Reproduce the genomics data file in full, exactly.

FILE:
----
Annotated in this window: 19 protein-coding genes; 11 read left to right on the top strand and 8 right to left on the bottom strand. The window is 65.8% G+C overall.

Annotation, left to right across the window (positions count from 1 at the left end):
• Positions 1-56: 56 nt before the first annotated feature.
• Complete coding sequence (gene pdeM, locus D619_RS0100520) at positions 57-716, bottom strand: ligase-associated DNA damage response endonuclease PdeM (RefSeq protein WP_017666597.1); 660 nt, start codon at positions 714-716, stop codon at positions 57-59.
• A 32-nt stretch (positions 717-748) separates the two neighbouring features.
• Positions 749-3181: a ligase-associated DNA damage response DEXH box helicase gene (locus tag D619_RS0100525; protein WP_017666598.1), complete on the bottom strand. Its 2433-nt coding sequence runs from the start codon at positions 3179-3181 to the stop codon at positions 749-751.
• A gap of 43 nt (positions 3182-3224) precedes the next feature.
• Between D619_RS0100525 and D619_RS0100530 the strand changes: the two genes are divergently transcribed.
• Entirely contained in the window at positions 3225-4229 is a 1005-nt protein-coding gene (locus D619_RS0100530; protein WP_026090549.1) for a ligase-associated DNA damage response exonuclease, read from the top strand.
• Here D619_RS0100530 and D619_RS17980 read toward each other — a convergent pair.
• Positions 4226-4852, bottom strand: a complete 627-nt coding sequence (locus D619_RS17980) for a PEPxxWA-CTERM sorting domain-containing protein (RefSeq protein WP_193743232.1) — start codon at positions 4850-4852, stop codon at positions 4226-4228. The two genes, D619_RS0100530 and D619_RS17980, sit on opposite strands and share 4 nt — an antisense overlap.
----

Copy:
Annotated in this window: 19 protein-coding genes; 11 read left to right on the top strand and 8 right to left on the bottom strand. The window is 65.8% G+C overall.

Annotation, left to right across the window (positions count from 1 at the left end):
• Positions 1-56: 56 nt before the first annotated feature.
• Complete coding sequence (gene pdeM, locus D619_RS0100520) at positions 57-716, bottom strand: ligase-associated DNA damage response endonuclease PdeM (RefSeq protein WP_017666597.1); 660 nt, start codon at positions 714-716, stop codon at positions 57-59.
• A 32-nt stretch (positions 717-748) separates the two neighbouring features.
• Positions 749-3181: a ligase-associated DNA damage response DEXH box helicase gene (locus tag D619_RS0100525; protein WP_017666598.1), complete on the bottom strand. Its 2433-nt coding sequence runs from the start codon at positions 3179-3181 to the stop codon at positions 749-751.
• A gap of 43 nt (positions 3182-3224) precedes the next feature.
• Between D619_RS0100525 and D619_RS0100530 the strand changes: the two genes are divergently transcribed.
• Entirely contained in the window at positions 3225-4229 is a 1005-nt protein-coding gene (locus D619_RS0100530; protein WP_026090549.1) for a ligase-associated DNA damage response exonuclease, read from the top strand.
• Here D619_RS0100530 and D619_RS17980 read toward each other — a convergent pair.
• Positions 4226-4852, bottom strand: a complete 627-nt coding sequence (locus D619_RS17980) for a PEPxxWA-CTERM sorting domain-containing protein (RefSeq protein WP_193743232.1) — start codon at positions 4850-4852, stop codon at positions 4226-4228. The two genes, D619_RS0100530 and D619_RS17980, sit on opposite strands and share 4 nt — an antisense overlap.